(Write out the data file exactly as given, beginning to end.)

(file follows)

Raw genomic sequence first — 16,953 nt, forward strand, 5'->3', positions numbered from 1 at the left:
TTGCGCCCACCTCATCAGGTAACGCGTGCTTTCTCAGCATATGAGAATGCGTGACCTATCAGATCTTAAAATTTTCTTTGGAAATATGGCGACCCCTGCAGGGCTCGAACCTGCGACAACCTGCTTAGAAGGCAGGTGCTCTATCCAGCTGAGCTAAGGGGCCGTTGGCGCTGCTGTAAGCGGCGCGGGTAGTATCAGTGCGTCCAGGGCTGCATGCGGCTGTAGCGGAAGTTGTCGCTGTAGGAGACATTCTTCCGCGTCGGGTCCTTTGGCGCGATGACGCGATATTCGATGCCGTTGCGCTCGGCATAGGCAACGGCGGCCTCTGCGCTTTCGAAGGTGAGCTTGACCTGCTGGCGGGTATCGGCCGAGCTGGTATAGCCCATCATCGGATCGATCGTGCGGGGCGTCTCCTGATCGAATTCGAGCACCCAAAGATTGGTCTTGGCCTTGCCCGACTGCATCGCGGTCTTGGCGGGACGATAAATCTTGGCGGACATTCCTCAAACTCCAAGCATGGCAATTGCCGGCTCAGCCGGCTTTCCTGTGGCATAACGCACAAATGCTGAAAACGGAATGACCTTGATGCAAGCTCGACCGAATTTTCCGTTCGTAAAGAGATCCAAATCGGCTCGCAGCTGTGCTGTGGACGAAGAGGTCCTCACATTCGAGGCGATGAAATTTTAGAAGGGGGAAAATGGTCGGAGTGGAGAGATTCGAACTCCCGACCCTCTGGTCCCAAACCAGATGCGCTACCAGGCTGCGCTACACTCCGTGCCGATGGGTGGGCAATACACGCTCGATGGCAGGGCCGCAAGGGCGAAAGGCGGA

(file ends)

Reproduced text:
Raw genomic sequence first — 16,953 nt, forward strand, 5'->3', positions numbered from 1 at the left:
TTGCGCCCACCTCATCAGGTAACGCGTGCTTTCTCAGCATATGAGAATGCGTGACCTATCAGATCTTAAAATTTTCTTTGGAAATATGGCGACCCCTGCAGGGCTCGAACCTGCGACAACCTGCTTAGAAGGCAGGTGCTCTATCCAGCTGAGCTAAGGGGCCGTTGGCGCTGCTGTAAGCGGCGCGGGTAGTATCAGTGCGTCCAGGGCTGCATGCGGCTGTAGCGGAAGTTGTCGCTGTAGGAGACATTCTTCCGCGTCGGGTCCTTTGGCGCGATGACGCGATATTCGATGCCGTTGCGCTCGGCATAGGCAACGGCGGCCTCTGCGCTTTCGAAGGTGAGCTTGACCTGCTGGCGGGTATCGGCCGAGCTGGTATAGCCCATCATCGGATCGATCGTGCGGGGCGTCTCCTGATCGAATTCGAGCACCCAAAGATTGGTCTTGGCCTTGCCCGACTGCATCGCGGTCTTGGCGGGACGATAAATCTTGGCGGACATTCCTCAAACTCCAAGCATGGCAATTGCCGGCTCAGCCGGCTTTCCTGTGGCATAACGCACAAATGCTGAAAACGGAATGACCTTGATGCAAGCTCGACCGAATTTTCCGTTCGTAAAGAGATCCAAATCGGCTCGCAGCTGTGCTGTGGACGAAGAGGTCCTCACATTCGAGGCGATGAAATTTTAGAAGGGGGAAAATGGTCGGAGTGGAGAGATTCGAACTCCCGACCCTCTGGTCCCAAACCAGATGCGCTACCAGGCTGCGCTACACTCCGTGCCGATGGGTGGGCAATACACGCTCGATGGCAGGGCCGCAAGGGCGAAAGGCGGA